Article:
The world according to Jim:
• It must be because we’ve missed baseball so much. What other reason could there be for small spring training happenings to blow up into major stories?
Shohei Ohtani graduates from “dry swings” (who came up with that term, anyway?) to hitting off a tee, and Angel fans pump their fists in delight. Ohtani still is a year away from the two-way player promise that intrigued all of baseball a year ago, but if he can DH regularly the Angels will be better.
Corey Seager throws the ball across the infield, and Dodger fans smile. The 2016 National League Rookie of the Year is coming back from elbow and hip surgery, and any clue that he might be ready for the opener is a positive.
And when Clayton Kershaw halts his throwing program a little more than a week into camp, with the explanation that some undetermined thing with his left shoulder just isn’t quite right, it’s suddenly a big story. Folks note his decrease in velocity over the years and the difficulties he had differentiating his fastball and slider in 2018 (most starting pitchers would welcome such difficulties if they came with a 2.73 ERA and 4.0 WAR) and wonder how ominous this stoppage might be.
Oh, and that breeze you might have felt Sunday morning? That was the collective exhale from thousands of Angelenos after Dave Roberts confirmed that Kershaw would, indeed, play catch Monday morning. (Which he did, tossing the ball around with Walker Buehler).
And afterward, his shoulder was bothering him again. Let the worrying resume. …
• Bottom line? Relax, everybody. Take a few deep breaths. Opening Day is 30 days away.
Small things become big things in Florida and Arizona mainly because after months of obsessing over who’s signing where (and we’ll get to some of that in a moment), it’s a nice change of pace to have actual baseball details to ponder, however infinitesimal they might be in the grand scheme.
If there is still irritation in Kershaw’s shoulder on March 28, when he is scheduled to pitch the opener against the Diamondbacks at Dodger Stadium, feel free to panic. Until then, it’s just spring training. …
• Meanwhile, this publication’s Dodgers beat writer, Bill Plunkett, tweeted a photo of a Brinks truck that just happened to be parked outside the Dodgers’ Camelback Ranch offices Monday morning, with this message: “#Dodgers preparing their offer to Bryce Harper.” …
#Dodgers preparing their offer to Bryce Harper pic.twitter.com/aS345shUpW
— Bill Plunkett (@billplunkettocr) February 25, 2019
• So what are we to make of Dodgers officials meeting with Harper Sunday in Las Vegas, and particularly the presence of Guggenheim Baseball chairman Mark Walter along with Stan Kasten, Andrew Friedman and manager Dave Roberts?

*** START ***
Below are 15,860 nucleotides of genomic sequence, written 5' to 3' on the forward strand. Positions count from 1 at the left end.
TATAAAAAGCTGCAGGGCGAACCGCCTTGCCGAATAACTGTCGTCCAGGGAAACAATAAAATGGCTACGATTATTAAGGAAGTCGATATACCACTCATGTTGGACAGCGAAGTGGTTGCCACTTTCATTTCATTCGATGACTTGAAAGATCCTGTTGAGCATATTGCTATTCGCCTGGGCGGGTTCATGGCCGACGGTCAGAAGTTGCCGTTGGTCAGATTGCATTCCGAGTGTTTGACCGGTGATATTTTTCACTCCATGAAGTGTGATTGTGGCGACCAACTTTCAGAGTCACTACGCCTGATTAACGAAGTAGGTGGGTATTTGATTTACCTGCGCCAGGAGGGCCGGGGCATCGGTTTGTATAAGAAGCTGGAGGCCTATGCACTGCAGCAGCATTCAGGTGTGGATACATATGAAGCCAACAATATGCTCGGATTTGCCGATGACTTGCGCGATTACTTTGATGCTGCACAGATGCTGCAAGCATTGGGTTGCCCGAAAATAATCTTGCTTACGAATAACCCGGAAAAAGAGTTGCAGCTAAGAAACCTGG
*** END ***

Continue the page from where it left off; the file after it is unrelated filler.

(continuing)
(Again, Dodger fans, deep breaths.)
It could be due diligence. Or it could be a market that has yet to reach the 10-year, $300 million-plus stratosphere, despite the best efforts of agent Scott Boras. Or else Harper really wants to play on the West Coast and/or really doesn’t want to play in Philadelphia. …
• I will believe the Dodgers will sign Harper if and when I actually see him in uniform, because this isn’t the way Friedman operates. Then again, Mr. Small Market Philosophy might have been spurred to action the moment former lieutenant and now Giants’ baseball boss Farhan Zaidi began doing his own due diligence. …
• If you had Oscar Fantenberg as the biggest transaction involving the Kings or Ducks on NHL Trade Deadline day, feel free to send along your prediction of Tuesday’s winning Mega Millions numbers. I promise I’ll share.
The Kings, meanwhile, have another lottery in mind. As of Monday afternoon, they’re second from the bottom in the overall standings, i.e. the #LoseForJackHughes derby, and according to the Tankathon website had a 13.5 percent chance of the No. 1 pick and a 38.3 chance of getting in the top three. (Ottawa is last and likely will stay that way after sending significant assets to Columbus and Vegas Monday, but the Colorado Avalanche owns the Senators’ pick.)
The Ducks’ odds, fifth from the bottom, are 8.5 percent for the top pick, 26.1 for a top three choice. …
• It is an article of faith in the football community: The public’s appetite for the sport is so voracious that a springtime league is guaranteed to fill a void and create a niche. But faith keeps running into, and bouncing off of, reality.
The new Alliance of American Football is already raising red flags after just three weeks. It had to sell a financial stake in the league to make payroll (i.e., cough up $250 million and you can be the chairman), it faces a lawsuit from an L.A. entrepreneur who claims it was originally his idea and he was frozen out, and then there are those huge blocks of empty seats on game days.
No spring league has succeeded yet. This won’t be the first. (And neither will the XFL when it starts up again in 2020).
@Jim_Alexander on Twitter